Meeting Unmet Expectations: Dealing with Patient Complaints
Your Medical Practice’s success depends ultimately on one very important thing: The way you treat your customers. Perhaps, the most critical point for your success to shine comes in how you treat your customers when they make a complaint. There are a variety of reasons one of your patients may make a complaint. Maybe they’re unhappy with the cost of the visit. Maybe their prescription did not get faxed to the correct pharmacy. They may not agree with the plan of treatment they have been given. No matter what the complaint is, each complaint can be canopied under: “Unmet Expectations.”
Rule of Expectations
As the clinical coordinator for HealthCARE Express, I often start my mornings by reading a quote from Nelson Boswell. “Here is a simple but powerful rule – always give people more than what they expect to get.” It is with that philosophy I eagerly work to resolve patient complaints that may come in throughout the day. I have worked in the Medical Practice setting for several years, and I worked in a hospital for many years before that. Anytime I have had to deal with complaints it has always boiled down to the customers not feeling things measured up to what they were expecting before they walked in for service.
Simple Step-By-Step Solutions
Sometimes there is a simple fix for the problem. In fact, most of the time all a patient wants to know is that someone is listening and is concerned about why they feel their experience was not up to par. They are looking for a sympathetic ear. Part of that sympathy, of course, is being able to offer a solution or an explanation for why something went wrong.
Step 1: Listen
Before you can offer the solution, you have to listen. When someone is really angry, human nature kicks in and tells you to interrupt and try to offer the solution right away. Resist that temptation. The first thing you should do when a patient comes to you with a complaint is listen to their whole story. Be their venting board.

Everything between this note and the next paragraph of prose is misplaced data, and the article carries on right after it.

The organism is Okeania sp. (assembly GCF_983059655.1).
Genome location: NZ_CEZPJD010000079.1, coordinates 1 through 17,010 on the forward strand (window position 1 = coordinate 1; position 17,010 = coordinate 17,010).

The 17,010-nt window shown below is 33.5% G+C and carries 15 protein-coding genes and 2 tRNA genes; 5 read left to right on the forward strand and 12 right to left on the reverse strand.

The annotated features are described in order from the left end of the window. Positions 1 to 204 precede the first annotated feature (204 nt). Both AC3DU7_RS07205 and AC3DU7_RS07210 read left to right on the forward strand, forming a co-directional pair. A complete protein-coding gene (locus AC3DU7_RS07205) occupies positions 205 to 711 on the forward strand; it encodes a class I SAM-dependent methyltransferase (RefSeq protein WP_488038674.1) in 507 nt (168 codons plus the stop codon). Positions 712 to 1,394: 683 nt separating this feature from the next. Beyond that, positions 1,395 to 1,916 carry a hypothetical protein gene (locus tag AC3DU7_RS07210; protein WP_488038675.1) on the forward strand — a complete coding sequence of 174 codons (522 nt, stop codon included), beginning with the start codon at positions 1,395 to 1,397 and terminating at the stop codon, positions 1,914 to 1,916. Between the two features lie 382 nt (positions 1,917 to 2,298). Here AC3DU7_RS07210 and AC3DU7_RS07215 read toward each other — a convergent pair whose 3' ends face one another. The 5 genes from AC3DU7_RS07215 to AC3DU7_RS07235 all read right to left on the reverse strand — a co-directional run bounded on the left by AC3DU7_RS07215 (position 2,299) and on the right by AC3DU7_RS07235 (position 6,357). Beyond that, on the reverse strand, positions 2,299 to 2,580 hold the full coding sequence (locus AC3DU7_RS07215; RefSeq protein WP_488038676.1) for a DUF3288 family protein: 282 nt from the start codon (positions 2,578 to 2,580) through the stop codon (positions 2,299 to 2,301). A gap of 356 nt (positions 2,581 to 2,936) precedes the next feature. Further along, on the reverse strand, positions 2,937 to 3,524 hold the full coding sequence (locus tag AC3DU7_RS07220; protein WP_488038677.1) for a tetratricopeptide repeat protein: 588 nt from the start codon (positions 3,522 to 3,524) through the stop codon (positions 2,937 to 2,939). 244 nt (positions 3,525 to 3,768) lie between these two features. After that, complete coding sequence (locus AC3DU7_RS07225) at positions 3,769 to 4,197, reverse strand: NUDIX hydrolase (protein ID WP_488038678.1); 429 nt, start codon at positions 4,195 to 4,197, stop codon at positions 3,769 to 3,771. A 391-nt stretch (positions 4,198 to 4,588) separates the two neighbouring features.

Step 2: Apologize
After you hear the story, you should apologize for not meeting their expectations. This is often all it takes to change their mood and make them a repeat customer who recommends your clinic to family and friends.
Step 3: Reevaluate
Training If the reason for their complaint was due to an error on the part of your staff, figure out how to correct that issue quickly. Assure the customer you have training in place to fix the problem and apologize the incident occurred. Then make sure the team members who need additional training are trained. The last thing you need to happen is for a patient to give you a second chance, only to be met with the same problems again. When you give your word to a patient that you are going to correct a problem, get it corrected.
If you are lucky, most complaints about your Medical Practice will never leave the clinic. When a patient has a complaint during their visit, make sure you take them somewhere private to discuss it. Not only does this lessen a scene in the middle of your clinic, it also allows you to give your undivided attention to the patient. Always ask the patient, “What can I do?” These four powerful words let the patient know you value their opinion and their input. It allows the patient to be part of the resolution to the problem. Remind the patient you can’t fix a problem you don’t know exists, and thank them for bringing the problem to your attention. Most requests from a customer for a solution to their problem will be reasonable. If a patient asks for something outside of our authority to authorize, contact someone who can make the appropriate decision. Make sure you keep the patient informed about who you are contacting, why you’re contacting them, and what steps will follow.
Strive for Happy Endings
Obviously the goal of addressing complaints with your customers is to make them happy. But realize you will not be able to make everyone happy. Nonetheless, you should always genuinely try to satisfy or meet the customer’s expectation. Studies show that a satisfied customer will tell 2-3 people about his experience with your Medical Practice. A dissatisfied patient will share their disdain with 8-10 people, and some will push that number to 20. Just remember a golden opportunity lies with an unhappy customer. Unhappy customers will become loyal consumers if you fix their complaints quickly. Eighty percent will come back to you if you've treated them fairly. That percentage rises to the upper 90s if you respond immediately. Every day you have the chance to transform your mistakes into returning customers - the kind who will tell other people good things about you. Remember, a smile goes farther than anything. When you mix it with a sincere apology, it’s unbeatable.